1. There are various types of n-grams and syntactic n-grams ac­cording to types of elements they are built of: lexical units (words, stems, lemmas), POS tags, SR tags (names of syntactic relations), characters, etc.
    2. re­cently we have proposed a concept of syntactic n-grams, i.e., n-grams constructed by following paths in syntactic trees [19,21].
    3. The most widely used features are words and n-grams.
    4. by their nature the features have symbolic values, then they are mapped to numeric values in some manner.
    5. The most common manner to represent objects is the Vector Space Model (VSM) [17]. In this model, the objects are represented as vectors of values of features. The features characterize each object and have numeric values.
    1. Additionally, we defined a subcategory of positive posts that covers frequent speech acts, such asexpressions of gratitude, greetings, and congratulations. They are very frequent in VK data, and thesentiment they express is overtly positive, but they are also very formulaic.
    2. Wealso defined the “skip” class for excluding the posts that were too noisy, unclear, or not in Russian (e.g.,in Ukrainian). We also made the decision to exclude jokes, poems, song lyrics, and other such contentthat was not generated by the users themselves
    3. We prioritized the speed of annotation over detail, opting for a 3-point scale rather than e.g., the 5-point scale in SemEval Twitter datasets (Rosenthal et al., 2017). Thus, the task was to rate the prevailingsentiment in complete posts from VK on a three-point scale (“negative", “neutral”, and “positive”).
    4. The annotation was performed by sixnative speakers with backgrounds in linguistics over the course of 5 months. The average annotationspeed was 250-350 posts per hour
    5. The datasets from the SentiRuEval 2015 and 2016 competi-tions are the largest resource that has been available to date (Loukachevitch and Rubtsova, 2016). TheSentiRuEval 2016 dataset is comprised by 10,890 tweets from the telecom domain and 12,705 from thebanking domain. The Linis project (Koltsova et al., 2016) reports to have crowdsourced annotation for19,831 blog excerpts, but only 3,327 are currently available on the project website
    6. RuSentiLex, the largest sentiment lexicon for Russian3(Loukachevitch and Levchik, 2016), currentlycontains 16,057 words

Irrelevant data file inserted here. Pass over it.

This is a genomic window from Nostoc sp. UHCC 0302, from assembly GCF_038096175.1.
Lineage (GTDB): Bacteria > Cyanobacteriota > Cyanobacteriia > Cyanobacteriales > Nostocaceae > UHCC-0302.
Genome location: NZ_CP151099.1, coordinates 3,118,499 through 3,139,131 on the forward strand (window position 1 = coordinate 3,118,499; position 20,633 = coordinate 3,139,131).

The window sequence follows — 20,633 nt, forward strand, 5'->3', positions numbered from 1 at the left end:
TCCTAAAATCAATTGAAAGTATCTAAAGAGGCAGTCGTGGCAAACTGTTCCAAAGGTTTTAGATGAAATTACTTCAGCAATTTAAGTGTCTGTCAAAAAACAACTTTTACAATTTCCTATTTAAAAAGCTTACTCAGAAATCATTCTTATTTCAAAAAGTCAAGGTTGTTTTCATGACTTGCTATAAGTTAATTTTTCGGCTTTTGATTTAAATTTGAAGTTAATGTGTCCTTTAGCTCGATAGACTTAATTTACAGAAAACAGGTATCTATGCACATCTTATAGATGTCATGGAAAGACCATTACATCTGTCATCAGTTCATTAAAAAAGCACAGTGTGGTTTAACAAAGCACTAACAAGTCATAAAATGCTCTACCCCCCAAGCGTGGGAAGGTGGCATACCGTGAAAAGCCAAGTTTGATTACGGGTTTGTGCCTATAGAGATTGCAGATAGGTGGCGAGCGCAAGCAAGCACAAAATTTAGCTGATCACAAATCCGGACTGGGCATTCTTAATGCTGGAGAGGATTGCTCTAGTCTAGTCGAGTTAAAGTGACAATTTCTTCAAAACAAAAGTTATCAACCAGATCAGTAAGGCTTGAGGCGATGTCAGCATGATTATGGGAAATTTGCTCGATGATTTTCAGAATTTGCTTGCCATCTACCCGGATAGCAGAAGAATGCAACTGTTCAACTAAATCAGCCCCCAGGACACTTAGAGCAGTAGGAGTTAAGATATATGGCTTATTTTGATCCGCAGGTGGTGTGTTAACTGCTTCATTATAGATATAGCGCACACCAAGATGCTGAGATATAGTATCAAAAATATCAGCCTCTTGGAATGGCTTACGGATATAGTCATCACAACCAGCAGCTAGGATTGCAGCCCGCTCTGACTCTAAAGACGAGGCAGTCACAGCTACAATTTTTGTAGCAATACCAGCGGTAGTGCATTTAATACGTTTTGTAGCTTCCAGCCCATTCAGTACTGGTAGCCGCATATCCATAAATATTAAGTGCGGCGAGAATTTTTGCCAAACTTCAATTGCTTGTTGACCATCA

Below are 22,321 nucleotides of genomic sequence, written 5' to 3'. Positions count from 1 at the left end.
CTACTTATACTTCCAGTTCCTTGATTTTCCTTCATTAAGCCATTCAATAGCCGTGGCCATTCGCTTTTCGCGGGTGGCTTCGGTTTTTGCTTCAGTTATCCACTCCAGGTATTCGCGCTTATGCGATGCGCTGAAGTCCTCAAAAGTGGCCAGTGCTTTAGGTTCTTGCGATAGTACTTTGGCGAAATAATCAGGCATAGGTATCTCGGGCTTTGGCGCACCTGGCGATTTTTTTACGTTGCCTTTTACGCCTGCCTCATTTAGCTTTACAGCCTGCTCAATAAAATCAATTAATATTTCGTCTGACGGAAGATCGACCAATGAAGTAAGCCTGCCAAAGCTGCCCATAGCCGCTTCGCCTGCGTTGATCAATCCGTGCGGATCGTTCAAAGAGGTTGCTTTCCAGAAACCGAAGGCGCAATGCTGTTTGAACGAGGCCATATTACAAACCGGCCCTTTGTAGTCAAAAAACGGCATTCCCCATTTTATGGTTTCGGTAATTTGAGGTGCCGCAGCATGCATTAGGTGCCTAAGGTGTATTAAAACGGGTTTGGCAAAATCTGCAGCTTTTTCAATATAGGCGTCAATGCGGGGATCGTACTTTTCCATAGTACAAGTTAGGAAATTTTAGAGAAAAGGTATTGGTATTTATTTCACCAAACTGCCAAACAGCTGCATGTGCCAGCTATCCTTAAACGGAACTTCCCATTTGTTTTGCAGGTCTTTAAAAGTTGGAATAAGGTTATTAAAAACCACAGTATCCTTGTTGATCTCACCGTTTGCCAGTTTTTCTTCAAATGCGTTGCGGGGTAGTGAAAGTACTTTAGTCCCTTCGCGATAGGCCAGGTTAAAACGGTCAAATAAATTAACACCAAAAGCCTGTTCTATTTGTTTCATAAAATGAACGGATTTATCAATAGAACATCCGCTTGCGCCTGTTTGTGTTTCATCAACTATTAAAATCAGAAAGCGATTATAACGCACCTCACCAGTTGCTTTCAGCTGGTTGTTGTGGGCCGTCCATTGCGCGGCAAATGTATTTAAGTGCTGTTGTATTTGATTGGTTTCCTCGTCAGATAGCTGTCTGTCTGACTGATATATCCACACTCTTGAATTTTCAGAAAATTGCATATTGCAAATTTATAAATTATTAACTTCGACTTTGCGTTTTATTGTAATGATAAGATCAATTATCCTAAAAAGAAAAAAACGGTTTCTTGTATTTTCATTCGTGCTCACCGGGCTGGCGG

7. The best results were achieved witha neural network model that made use of word embeddings trained on the VKontakte corpus, which wealso release to enable a fair comparison with our baselines in future work. This model achieved an F1score of 0.728 in a 5-class classification setup.
    8. The overall inter-annotatoragreement in terms of Fleiss’ kappa stands at 0.58. In total, 31,185 posts were annotated, 21,268 ofwhich were selected randomly (including 2,967 for the test set). 6,950 posts were pre-selected with anactive learning-style strategy in order to diversify the data.
    1. On the otherhand, new vehicle concepts withstackable capabilitieshavebeen recently released or are under development, which canbe stacked into a train (through a mechanical and electriccoupling) and/or folded together.
    2. It is important to point out thatthe relocationprocess is intrinsically inefficient: as one driver per caris needed, to relocate several cars a large workforce ormany willing customers are necessary
    3. One-way car sharing is not without drawbacks for the carsharing operators. With one-way car sharing, cars will followthe natural flows of people in a city, hence accumulating incommercial/business areas in the morning and in residentialareas at night [3]
    4. ne-way systems can be also classifiedintofree-floatingorstation-basedaccording to their parkingrestrictions.
    5. One-way car sharing, in which customers are not forcedto return the vehicle at the starting point of their journey
    6. people do notown a car, they simply rent it from the car sharing operatorwhen they need it (typically for short-range trips), effectivelyimplementing the concept of Mobility-as-a-Service
    7. Car sharing can also act asa last-kilometre solution for connecting people with publictransport hubs, hence becoming a feeder to traditional publictransit [2].
    1. Graph network analysis is conducted on the learned DDGF, which shows the DDGF can capture similarinformation that is embeddedin the SD, DE and DC matrices, and extra hidden heterogeneous pairwisecorrelations between stations
    2. Two architecturesof the GCNN-DDGF model,GCNNreg-DDGF and GCNNrec-DDGF are explored.Theirprediction performancesarecomparedwith four GCNN models with pre-defined adjacency matrices and seven benchmark models. The proposed GCNNrec-DDGF out-performs all of thesemodels.
    3. Proposinga novel GCNN-DDGFmodel that can automatically learn hidden heteroge-neous pairwise correlations between stationsto predict station-level hourly demand.
    4. Aspointed out by many previous studies (Chen et al., 2016; Li et al., 2015; Lin, 2018; Zhou, 2015), it is common for BSSswith fixed stations that some stations are empty with no bikes to check out while othersare full precludingbikes from beingreturnedat those locations.
    5. In general, distributed bike-sharing systems(BSSs) can be groupedinto two types, dock-based BSS and non-dock BSS.